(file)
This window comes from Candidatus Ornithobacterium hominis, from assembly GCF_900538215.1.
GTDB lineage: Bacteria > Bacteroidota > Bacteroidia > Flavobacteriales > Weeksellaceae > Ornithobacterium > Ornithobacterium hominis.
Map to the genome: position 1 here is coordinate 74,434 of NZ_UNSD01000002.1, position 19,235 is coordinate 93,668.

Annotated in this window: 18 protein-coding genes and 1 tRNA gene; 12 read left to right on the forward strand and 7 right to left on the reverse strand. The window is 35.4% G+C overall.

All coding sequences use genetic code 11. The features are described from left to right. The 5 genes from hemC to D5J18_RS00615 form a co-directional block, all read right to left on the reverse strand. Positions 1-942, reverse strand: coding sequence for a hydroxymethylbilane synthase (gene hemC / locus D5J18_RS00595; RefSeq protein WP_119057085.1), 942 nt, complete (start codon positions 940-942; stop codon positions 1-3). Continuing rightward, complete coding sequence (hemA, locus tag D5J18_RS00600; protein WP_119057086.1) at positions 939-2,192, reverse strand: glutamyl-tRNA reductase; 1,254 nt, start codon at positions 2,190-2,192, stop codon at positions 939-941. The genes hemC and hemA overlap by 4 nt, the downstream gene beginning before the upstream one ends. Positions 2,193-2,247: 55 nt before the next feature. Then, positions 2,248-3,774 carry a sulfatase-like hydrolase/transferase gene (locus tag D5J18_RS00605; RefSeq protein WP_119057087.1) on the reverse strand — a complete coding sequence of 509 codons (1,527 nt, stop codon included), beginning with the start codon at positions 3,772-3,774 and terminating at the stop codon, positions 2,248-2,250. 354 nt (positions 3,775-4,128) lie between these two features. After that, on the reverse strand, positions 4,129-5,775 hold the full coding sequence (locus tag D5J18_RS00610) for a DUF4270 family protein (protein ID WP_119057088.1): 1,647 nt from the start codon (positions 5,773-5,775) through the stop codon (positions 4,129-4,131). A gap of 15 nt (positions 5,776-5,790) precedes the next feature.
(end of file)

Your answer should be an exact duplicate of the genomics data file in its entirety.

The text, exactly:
This window comes from Candidatus Ornithobacterium hominis, from assembly GCF_900538215.1.
GTDB lineage: Bacteria > Bacteroidota > Bacteroidia > Flavobacteriales > Weeksellaceae > Ornithobacterium > Ornithobacterium hominis.
Map to the genome: position 1 here is coordinate 74,434 of NZ_UNSD01000002.1, position 19,235 is coordinate 93,668.

Annotated in this window: 18 protein-coding genes and 1 tRNA gene; 12 read left to right on the forward strand and 7 right to left on the reverse strand. The window is 35.4% G+C overall.

All coding sequences use genetic code 11. The features are described from left to right. The 5 genes from hemC to D5J18_RS00615 form a co-directional block, all read right to left on the reverse strand. Positions 1-942, reverse strand: coding sequence for a hydroxymethylbilane synthase (gene hemC / locus D5J18_RS00595; RefSeq protein WP_119057085.1), 942 nt, complete (start codon positions 940-942; stop codon positions 1-3). Continuing rightward, complete coding sequence (hemA, locus tag D5J18_RS00600; protein WP_119057086.1) at positions 939-2,192, reverse strand: glutamyl-tRNA reductase; 1,254 nt, start codon at positions 2,190-2,192, stop codon at positions 939-941. The genes hemC and hemA overlap by 4 nt, the downstream gene beginning before the upstream one ends. Positions 2,193-2,247: 55 nt before the next feature. Then, positions 2,248-3,774 carry a sulfatase-like hydrolase/transferase gene (locus tag D5J18_RS00605; RefSeq protein WP_119057087.1) on the reverse strand — a complete coding sequence of 509 codons (1,527 nt, stop codon included), beginning with the start codon at positions 3,772-3,774 and terminating at the stop codon, positions 2,248-2,250. 354 nt (positions 3,775-4,128) lie between these two features. After that, on the reverse strand, positions 4,129-5,775 hold the full coding sequence (locus tag D5J18_RS00610) for a DUF4270 family protein (protein ID WP_119057088.1): 1,647 nt from the start codon (positions 5,773-5,775) through the stop codon (positions 4,129-4,131). A gap of 15 nt (positions 5,776-5,790) precedes the next feature.